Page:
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HONDA REPUTATION REINFORCED

In what had to be its toughest year on record, Honda’s motorcycle business amply demonstrated what unassailable world leadership is all about. BDN financial editor Roger Willis reports.

Progressively fending off Covid-related attrition throughout this 12-month period, total revenue from bikes fell by just 13.2% to £11.59bn. Associated operating profit was 21.4% lower at £1.457bn. But a still-muscular operating margin of 12.6% was achieved, down from 13.9% in the previous fiscal year.

To get these figures into perspective, Honda’s pace of recovery was such that, during its fourth January-March quarter, revenue was actually 11.7% up year-on-year to £3.431bn and quarterly operating profit grew by 14.7% to £468m. Furthermore, annual operating profit made on bikes dwarfed a meagre profit contribution of £585m from the company’s much larger car operations — which turned over the immense sum of £56.934bn.

Across the fiscal year, global sales volume had shrunk by 21.8% to 15.132 million motorcycles and scooters. Asia was 22.8% down to 13.319 million. But among individual Asian countries, there were a couple of winners. China, an early escapee from Covid’s initial rampage, put on 13.9% to 1.15 million. And Pakistan rose by 0.6% to 1.066 million.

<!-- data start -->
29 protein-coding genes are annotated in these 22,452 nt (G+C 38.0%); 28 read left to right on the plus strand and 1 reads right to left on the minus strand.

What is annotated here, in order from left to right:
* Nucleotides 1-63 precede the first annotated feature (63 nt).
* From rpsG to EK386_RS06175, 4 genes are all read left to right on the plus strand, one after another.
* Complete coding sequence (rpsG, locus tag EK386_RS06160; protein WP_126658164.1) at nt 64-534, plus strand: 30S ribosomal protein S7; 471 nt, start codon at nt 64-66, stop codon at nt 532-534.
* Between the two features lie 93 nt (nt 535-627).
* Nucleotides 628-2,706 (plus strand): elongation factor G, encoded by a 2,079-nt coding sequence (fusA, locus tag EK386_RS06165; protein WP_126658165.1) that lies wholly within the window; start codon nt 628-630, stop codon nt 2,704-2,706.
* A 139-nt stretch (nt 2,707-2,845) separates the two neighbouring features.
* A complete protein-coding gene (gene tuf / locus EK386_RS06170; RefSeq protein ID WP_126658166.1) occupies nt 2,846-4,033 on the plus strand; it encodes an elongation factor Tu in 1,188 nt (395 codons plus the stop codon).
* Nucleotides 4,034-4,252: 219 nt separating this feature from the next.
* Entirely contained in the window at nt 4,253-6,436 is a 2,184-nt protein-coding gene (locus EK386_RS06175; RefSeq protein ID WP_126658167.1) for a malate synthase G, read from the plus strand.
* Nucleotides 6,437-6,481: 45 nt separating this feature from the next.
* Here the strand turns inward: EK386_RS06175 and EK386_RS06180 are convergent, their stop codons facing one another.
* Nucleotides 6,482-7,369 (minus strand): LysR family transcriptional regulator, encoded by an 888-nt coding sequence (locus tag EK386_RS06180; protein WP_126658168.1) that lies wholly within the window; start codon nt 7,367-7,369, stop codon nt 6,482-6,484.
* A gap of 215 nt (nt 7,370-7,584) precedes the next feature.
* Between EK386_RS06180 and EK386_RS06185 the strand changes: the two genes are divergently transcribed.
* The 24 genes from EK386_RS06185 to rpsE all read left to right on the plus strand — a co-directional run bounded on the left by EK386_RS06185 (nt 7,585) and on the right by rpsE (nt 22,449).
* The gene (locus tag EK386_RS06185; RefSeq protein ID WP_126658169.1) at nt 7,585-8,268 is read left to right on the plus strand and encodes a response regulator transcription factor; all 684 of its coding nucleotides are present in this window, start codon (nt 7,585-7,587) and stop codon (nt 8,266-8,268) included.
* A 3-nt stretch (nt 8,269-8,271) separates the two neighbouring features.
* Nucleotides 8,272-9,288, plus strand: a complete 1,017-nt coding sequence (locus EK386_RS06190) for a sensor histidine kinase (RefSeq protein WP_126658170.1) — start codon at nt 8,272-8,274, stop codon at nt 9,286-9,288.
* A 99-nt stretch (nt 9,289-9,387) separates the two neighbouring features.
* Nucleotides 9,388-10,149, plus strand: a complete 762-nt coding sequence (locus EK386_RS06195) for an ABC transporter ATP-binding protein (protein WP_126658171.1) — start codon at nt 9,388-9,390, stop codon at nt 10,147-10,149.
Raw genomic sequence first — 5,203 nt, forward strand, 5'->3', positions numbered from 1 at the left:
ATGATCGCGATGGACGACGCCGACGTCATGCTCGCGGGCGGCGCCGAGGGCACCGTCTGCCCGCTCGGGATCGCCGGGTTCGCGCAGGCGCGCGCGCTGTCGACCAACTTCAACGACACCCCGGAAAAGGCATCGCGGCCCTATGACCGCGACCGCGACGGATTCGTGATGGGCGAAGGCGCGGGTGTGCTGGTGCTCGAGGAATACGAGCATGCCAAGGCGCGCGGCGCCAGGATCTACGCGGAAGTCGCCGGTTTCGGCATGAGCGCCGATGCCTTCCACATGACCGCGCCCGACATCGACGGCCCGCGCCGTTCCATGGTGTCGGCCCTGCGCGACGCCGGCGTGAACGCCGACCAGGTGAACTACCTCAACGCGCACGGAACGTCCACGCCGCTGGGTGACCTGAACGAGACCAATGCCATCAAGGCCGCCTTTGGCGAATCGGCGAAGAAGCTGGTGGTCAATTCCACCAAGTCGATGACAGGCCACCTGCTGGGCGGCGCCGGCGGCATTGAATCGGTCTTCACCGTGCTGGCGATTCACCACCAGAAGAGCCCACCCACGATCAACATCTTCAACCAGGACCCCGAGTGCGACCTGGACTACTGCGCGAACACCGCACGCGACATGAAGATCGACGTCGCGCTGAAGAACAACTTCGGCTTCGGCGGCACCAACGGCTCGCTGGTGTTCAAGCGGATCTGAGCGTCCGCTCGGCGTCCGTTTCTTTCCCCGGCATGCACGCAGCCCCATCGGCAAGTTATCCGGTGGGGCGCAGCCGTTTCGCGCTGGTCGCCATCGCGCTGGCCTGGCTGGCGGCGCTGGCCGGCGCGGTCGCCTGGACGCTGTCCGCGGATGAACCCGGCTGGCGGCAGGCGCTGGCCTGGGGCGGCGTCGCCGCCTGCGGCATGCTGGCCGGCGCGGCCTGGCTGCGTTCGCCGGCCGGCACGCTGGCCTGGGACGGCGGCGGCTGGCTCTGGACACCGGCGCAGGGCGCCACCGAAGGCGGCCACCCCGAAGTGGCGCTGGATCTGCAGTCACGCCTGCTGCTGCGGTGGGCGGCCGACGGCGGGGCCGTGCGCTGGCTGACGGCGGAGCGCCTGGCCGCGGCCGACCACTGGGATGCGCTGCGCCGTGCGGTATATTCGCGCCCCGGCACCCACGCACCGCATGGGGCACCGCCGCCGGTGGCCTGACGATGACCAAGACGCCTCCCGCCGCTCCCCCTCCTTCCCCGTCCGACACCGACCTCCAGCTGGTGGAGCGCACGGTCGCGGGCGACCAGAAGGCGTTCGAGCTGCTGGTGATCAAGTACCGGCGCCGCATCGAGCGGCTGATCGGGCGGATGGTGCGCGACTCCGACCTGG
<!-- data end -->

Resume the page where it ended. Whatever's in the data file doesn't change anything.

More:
However, India was 17.8% down to 3.866 million, Indonesia fell by 44.6% to 2.685 million, Vietnam lost 18.1% to 2.104 million and Thailand dropped by 17.6% to 1.106 million. Elsewhere in emerging markets, Latin American volume supplied from Honda’s big Brazilian manufacturing hub in Manaus sank by 23.5% to 679,000.

In the developed world, Honda’s major markets were remarkably resilient. On home turf in Japan, sales improved by 4.9% to 215,000 machines. North America was 0.6% up to 332,000. Only Europe was slightly negative, falling by 2.1% to 234,000.

Honda says it expects demand to grow worldwide in the new fiscal year, and has forecast sales volume recovering to at least 18 million bikes. But the company also voiced concerns about a possible Covid resurgence and the global shortage of semiconductor microchips for automotive applications.

[Currency translation at forex rates applicable on 14 May]    

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